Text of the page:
Since self-efficacy suggests that students with high self-efficacy will persevere longer and expend more effort (see previous review), I expected to find that students with higher self-efficacy engaged in more scientific inquiry behaviors than students with lower self-efficacy initially. Additionally, I expected to find that students with higher self-efficacy increased the number of scientific inquiry behaviors in which they engaged, across time, more rapidly than students with lower self-efficacy.

To address research question 2, I also used individual growth modeling to examine student changes over visits two, three, and four to River City. However, in this case, my outcome was replaced by the square root of my second outcome, an outcome that measured how varied were students’ choices of where to gather scientific evidence. My analyses were similar to those conducted for research question 1 with the outcome replaced. I expected to find, similarly to research question 1, that students with higher self-efficacy chose to gather data from more varied sources than students with lower self-efficacy initially, and that their per visit rate of change would increase more rapidly than those with lower self-efficacy. This hypothesis stems from self-efficacy theory, which suggests that high self-efficacy students find complexity a challenge whereas low self-efficacy students see it as an obstacle.


Table I presents fitted multi-level models to address both of my research questions. As noted in the preceding section, I fit these models using multi-level modeling that accounted for the nesting of time within student, student within team, and team within teacher. Teachers were represented by fixed effects. However, I found the effects of team to be negligible or non-existent in all models fitted, so I removed this level from my analyses.1 Therefore, columns 2 through 4 outline the specifics of fitted multi-level models 1, 1a and 1b that address research question 1, while column 5 presents fitted multi-level model 2 that addresses research question 2. In the first eight rows, I list the estimated fixed effects on the outcome of each question and control predictor as well as any interactions present in that model. The next three rows list the teacher fixed effects. This is followed by a listing of the random effects in the next four rows. Lastly in the final four rows, I list goodness of fit statistics, including −2LL, its difference between models, and an estimated pseudo-R 2 statistic. In what follows, I use entries in the table to address my research questions.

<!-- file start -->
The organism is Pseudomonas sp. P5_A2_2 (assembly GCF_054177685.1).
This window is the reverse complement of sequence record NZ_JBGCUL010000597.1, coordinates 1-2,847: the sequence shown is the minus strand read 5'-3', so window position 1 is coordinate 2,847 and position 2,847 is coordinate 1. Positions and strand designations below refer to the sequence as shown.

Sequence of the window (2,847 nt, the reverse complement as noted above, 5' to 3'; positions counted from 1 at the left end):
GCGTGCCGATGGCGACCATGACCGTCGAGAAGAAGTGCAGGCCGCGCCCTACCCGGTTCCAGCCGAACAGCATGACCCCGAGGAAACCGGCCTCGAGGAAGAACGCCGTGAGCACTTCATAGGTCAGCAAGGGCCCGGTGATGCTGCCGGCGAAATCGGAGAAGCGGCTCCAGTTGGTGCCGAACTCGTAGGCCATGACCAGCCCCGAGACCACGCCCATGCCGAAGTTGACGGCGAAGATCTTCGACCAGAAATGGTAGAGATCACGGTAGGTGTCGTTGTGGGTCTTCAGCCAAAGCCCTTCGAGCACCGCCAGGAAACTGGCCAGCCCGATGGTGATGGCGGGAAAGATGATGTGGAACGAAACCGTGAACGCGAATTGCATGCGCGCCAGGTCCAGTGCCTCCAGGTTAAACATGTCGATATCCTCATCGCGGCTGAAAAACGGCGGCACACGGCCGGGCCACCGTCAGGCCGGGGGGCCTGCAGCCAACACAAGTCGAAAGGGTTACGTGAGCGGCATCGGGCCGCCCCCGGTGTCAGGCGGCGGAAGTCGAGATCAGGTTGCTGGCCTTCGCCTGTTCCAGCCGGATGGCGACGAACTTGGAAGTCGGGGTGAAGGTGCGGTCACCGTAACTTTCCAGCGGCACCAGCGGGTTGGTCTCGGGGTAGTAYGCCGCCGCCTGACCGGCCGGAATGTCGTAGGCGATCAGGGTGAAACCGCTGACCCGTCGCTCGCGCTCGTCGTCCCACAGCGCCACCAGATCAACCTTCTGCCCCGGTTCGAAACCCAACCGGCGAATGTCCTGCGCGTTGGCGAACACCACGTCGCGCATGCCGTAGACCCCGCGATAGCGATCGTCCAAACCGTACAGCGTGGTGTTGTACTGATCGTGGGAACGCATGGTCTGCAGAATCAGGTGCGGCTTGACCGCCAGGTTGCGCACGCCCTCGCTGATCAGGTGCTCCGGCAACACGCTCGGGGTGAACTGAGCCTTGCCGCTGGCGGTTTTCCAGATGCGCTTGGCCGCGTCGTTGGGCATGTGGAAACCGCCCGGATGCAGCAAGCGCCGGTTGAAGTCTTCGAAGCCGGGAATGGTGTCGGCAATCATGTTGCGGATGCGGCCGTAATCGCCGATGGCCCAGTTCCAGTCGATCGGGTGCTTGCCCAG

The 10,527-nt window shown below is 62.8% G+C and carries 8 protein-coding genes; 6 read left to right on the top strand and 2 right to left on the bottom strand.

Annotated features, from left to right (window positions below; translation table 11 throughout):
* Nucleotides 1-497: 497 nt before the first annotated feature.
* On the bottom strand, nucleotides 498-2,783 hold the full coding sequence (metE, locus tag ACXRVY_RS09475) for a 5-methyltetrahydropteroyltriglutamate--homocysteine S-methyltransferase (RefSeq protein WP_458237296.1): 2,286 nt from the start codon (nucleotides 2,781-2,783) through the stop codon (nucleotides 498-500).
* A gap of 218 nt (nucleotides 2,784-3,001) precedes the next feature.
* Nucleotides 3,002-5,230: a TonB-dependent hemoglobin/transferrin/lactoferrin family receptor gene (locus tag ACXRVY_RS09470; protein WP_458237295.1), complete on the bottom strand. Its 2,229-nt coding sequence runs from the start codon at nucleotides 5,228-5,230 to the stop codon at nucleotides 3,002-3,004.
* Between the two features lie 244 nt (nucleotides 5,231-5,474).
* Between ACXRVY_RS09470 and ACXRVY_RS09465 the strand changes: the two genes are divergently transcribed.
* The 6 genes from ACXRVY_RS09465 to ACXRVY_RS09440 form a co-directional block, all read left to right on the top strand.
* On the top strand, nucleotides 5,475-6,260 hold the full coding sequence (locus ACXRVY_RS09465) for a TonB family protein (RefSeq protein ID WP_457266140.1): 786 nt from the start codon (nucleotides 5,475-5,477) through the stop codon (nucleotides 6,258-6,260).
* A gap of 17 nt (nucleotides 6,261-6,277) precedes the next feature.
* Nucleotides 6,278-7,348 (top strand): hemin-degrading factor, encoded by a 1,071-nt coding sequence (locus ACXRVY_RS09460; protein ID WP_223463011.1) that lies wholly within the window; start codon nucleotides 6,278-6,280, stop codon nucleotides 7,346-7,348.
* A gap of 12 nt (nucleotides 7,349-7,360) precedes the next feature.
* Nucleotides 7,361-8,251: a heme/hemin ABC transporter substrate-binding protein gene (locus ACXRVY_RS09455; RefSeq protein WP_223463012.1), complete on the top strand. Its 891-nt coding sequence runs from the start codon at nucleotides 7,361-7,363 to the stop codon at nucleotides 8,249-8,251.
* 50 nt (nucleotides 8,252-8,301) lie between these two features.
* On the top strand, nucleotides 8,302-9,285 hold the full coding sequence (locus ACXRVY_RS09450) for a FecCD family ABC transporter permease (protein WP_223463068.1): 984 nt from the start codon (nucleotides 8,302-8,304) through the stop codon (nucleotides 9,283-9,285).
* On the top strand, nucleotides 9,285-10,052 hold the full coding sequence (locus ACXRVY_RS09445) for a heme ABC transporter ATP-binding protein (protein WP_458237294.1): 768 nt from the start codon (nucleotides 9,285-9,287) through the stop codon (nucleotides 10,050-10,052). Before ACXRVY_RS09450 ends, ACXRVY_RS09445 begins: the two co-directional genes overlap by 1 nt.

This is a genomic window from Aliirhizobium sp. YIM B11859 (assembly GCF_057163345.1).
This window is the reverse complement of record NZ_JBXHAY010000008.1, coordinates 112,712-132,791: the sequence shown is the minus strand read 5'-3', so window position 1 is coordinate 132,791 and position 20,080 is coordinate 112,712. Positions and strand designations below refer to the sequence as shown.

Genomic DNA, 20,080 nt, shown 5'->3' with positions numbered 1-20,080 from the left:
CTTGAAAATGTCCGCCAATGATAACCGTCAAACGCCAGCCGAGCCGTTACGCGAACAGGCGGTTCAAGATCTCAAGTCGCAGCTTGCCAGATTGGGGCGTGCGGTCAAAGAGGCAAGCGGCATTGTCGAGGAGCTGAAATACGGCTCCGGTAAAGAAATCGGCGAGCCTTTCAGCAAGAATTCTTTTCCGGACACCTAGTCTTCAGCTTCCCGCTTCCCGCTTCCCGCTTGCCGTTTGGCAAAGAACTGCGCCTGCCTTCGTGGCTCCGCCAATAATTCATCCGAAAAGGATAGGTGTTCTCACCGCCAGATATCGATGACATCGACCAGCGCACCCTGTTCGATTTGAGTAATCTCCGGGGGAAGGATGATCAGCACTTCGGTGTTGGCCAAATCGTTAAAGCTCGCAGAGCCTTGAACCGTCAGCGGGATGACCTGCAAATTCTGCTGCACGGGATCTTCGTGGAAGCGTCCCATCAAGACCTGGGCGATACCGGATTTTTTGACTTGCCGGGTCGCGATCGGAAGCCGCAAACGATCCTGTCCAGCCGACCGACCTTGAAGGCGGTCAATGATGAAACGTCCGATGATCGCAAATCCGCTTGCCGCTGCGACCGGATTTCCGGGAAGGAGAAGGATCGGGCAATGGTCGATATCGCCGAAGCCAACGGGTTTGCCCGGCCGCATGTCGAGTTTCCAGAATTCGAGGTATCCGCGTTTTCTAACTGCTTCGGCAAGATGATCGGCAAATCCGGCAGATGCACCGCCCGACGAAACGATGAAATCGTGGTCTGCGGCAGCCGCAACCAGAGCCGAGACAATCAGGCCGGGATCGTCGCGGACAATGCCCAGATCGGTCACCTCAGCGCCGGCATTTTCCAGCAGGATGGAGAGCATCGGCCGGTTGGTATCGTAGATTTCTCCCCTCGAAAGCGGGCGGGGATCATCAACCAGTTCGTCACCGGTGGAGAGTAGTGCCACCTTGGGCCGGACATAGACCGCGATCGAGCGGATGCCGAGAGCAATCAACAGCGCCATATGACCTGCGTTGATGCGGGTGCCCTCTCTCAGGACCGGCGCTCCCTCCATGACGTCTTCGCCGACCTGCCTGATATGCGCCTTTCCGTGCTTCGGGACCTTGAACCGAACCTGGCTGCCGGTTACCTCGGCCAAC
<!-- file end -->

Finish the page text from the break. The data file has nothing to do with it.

Table I.

Parameter Estimates (Standard Errors) and Approximate p-Values for Fixed and Random Effects from a Series of Fitted Multi-level Models in Which the Two Outcomes are Predicted by Gender and Self-efficacy Over Time (n = 96)



Total number of behaviors

Diversity of data-gathering sources (square root)

Model 1 Base model

Model 1a Self-efficacy

Model 1b Full model

Model 2 Base model

Fixed effects


11.50*** (1.35)

5.78 (3.75)

−1.46 (5.73)

1.60*** (0.06)


1.82** (0.58)

1.83** (0.58)

8.58* (3.60)

0.16*** (0.03)

Self-efficacy on entry



3.59* (1.58)


Self-efficacy across visits